KCBD Investigates: Changes coming to troubled Texas Juvenile Justice Department

Published: Nov. 10, 2022 at 9:22 PM CST|Updated: Nov. 10, 2022 at 10:15 PM CST
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LUBBOCK, Texas (KCBD) - State lawmakers agree that changes must be made to the Texas Juvenile Justice Department.

On Thursday, the state legislature’s Sunset Advisory Commission approved recommendations for the agency in turmoil.

The Sunset staff report begins, “The Texas Juvenile Justice Department was born out of scandal, and a decade later, it still struggles to avoid the spotlight.”

PREVIOUS STORY: Texas Juvenile Justice Department reports 71% turnover rate putting strain on county resources

Staff reported the agency has a 71% turnover rate among juvenile correctional officers.

Despite a recent pay raise, some lawmakers, like Senator Nathan Johnson, believe another increase would help.

“We are still six or 7,000, which is around 18%, under the market rate for a juvenile justice correctional officer. The long-term viability of this agency I think is in jeopardy,” he said.

The report found that critical staffing levels put both youth and employees in danger.

According to data from the State Office of Risk Management, TJJD has had the highest injury frequency rate among all reporting entities over the last decade.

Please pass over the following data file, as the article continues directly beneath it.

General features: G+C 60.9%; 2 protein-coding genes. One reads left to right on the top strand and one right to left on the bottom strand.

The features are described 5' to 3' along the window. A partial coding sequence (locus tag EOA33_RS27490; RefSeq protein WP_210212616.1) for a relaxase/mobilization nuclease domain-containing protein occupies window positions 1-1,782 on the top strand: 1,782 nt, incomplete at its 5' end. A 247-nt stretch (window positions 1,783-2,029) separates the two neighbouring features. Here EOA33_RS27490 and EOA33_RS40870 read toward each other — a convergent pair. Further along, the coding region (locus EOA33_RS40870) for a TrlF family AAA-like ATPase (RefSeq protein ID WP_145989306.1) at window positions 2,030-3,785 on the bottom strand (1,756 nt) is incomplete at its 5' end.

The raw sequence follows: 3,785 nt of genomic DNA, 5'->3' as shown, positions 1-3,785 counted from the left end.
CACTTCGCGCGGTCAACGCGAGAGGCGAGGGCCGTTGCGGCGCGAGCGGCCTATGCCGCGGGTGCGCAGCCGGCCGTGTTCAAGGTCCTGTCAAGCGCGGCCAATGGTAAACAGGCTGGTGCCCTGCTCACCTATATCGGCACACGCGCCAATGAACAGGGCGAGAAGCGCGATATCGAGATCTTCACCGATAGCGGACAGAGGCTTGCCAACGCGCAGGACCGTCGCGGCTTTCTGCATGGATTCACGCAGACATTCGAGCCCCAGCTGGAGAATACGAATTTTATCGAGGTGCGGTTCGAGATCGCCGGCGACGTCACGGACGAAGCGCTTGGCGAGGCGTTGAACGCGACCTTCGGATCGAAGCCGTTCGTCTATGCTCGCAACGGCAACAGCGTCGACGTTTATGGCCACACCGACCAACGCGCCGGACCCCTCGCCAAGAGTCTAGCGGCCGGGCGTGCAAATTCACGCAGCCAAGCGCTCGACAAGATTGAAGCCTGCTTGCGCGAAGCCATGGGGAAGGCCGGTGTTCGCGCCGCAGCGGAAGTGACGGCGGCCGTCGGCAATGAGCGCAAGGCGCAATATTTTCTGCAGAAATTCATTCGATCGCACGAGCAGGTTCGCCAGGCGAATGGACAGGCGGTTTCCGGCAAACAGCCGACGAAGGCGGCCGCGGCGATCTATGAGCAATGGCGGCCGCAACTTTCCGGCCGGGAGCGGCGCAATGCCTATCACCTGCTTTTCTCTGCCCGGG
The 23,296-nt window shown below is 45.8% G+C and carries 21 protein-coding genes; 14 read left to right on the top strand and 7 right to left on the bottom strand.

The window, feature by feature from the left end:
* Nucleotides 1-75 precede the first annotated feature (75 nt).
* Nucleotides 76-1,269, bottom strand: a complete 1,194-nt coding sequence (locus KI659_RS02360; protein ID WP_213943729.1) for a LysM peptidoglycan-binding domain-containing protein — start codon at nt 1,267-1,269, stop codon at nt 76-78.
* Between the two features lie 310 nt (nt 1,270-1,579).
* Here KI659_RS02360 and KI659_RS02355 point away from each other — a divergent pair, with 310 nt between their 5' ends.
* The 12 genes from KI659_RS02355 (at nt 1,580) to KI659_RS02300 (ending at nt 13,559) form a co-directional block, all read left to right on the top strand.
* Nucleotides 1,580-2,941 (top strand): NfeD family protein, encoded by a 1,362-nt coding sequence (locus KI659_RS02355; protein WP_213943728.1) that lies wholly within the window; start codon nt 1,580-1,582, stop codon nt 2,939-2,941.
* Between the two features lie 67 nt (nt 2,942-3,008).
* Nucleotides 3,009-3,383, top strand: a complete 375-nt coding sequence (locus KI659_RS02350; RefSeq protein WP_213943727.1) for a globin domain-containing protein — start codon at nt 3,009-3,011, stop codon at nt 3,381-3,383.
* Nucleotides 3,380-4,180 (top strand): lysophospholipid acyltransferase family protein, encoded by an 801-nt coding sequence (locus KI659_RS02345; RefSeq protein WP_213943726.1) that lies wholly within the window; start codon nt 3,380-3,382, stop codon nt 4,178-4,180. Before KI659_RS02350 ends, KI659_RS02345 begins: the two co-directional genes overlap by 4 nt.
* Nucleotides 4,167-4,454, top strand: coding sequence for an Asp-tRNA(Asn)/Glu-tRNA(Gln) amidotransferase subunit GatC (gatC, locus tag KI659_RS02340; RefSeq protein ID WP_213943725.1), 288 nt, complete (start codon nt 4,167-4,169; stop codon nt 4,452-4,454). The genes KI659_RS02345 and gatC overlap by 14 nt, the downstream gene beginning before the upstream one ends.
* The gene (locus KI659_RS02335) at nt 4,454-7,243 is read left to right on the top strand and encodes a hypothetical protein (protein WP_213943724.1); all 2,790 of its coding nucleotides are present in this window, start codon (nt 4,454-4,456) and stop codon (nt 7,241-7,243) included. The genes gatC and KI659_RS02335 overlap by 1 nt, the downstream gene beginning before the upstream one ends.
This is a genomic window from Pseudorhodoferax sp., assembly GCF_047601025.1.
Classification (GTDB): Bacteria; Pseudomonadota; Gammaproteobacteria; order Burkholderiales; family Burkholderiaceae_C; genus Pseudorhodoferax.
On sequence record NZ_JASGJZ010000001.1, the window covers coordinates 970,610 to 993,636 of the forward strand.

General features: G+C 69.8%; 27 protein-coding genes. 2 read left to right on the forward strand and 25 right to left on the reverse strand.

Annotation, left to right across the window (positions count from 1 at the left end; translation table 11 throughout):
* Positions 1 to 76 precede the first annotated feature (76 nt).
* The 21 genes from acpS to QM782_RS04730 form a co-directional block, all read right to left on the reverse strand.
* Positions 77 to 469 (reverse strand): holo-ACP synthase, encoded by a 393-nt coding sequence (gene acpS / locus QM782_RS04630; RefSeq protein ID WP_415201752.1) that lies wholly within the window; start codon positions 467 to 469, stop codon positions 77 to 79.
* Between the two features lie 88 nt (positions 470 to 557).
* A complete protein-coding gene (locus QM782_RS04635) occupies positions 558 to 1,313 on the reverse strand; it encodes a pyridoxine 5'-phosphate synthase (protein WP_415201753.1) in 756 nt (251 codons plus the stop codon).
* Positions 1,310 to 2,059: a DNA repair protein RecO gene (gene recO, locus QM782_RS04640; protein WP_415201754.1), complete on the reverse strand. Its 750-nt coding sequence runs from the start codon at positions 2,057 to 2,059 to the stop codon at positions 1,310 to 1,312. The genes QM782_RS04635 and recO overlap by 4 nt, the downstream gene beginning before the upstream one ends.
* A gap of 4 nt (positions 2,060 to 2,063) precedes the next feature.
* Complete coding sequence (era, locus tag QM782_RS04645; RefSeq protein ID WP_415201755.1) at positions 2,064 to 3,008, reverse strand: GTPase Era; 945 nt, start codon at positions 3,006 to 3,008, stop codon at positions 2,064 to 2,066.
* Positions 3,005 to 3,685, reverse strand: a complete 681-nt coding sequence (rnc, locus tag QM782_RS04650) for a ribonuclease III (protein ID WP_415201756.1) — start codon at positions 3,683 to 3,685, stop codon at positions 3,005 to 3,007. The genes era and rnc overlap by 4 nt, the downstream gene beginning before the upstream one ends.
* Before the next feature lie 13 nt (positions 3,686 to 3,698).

Thursday’s approved recommendations will require TJJD to work with that office to develop strategies to address and minimize employee injuries.

Still, Senator Charles Perry said the juvenile justice system may not be equipped to handle some juvenile offenders.

“We may not have the facility or the path to deal with that child today and we may have to get creative on how we take the extremes from the system to handle the kids that have made really poor decisions. There are some hardened kids that we need to look at in the eye and say where do we go from here, and today, I don’t think we have truly addressed that,” Perry said.

Sunset staff found lockdowns likely contributed to a 35% increase in suicide assessments and a 19% increase in aggressive behaviors during the fall of 2021. TJJD implemented those lockdowns because it did not have enough staff to monitor the juveniles, so they remained in their cells, in isolation.

The probe discovered one juvenile tied a ligature around his neck to ensure staff performing routine door checks would pull him out of isolation before he was critically injured.

On Thursday, the commissioners agreed that the legislature should consider appropriating additional funding to TJJD to build two new state-secure facilities, with the opportunity for either or both to specialize in specific treatments like crisis stabilization and mental health care.

TJJD’s Interim Director, Shandra Carter, declined an interview but sent us a statement that reads in part, ”We are grateful for the Commission’s support for funding two smaller state facilities in urban areas.”

Carter agreed with the commission’s key recommendations and said while it will take time to implement them, the agency is already at work developing those plans.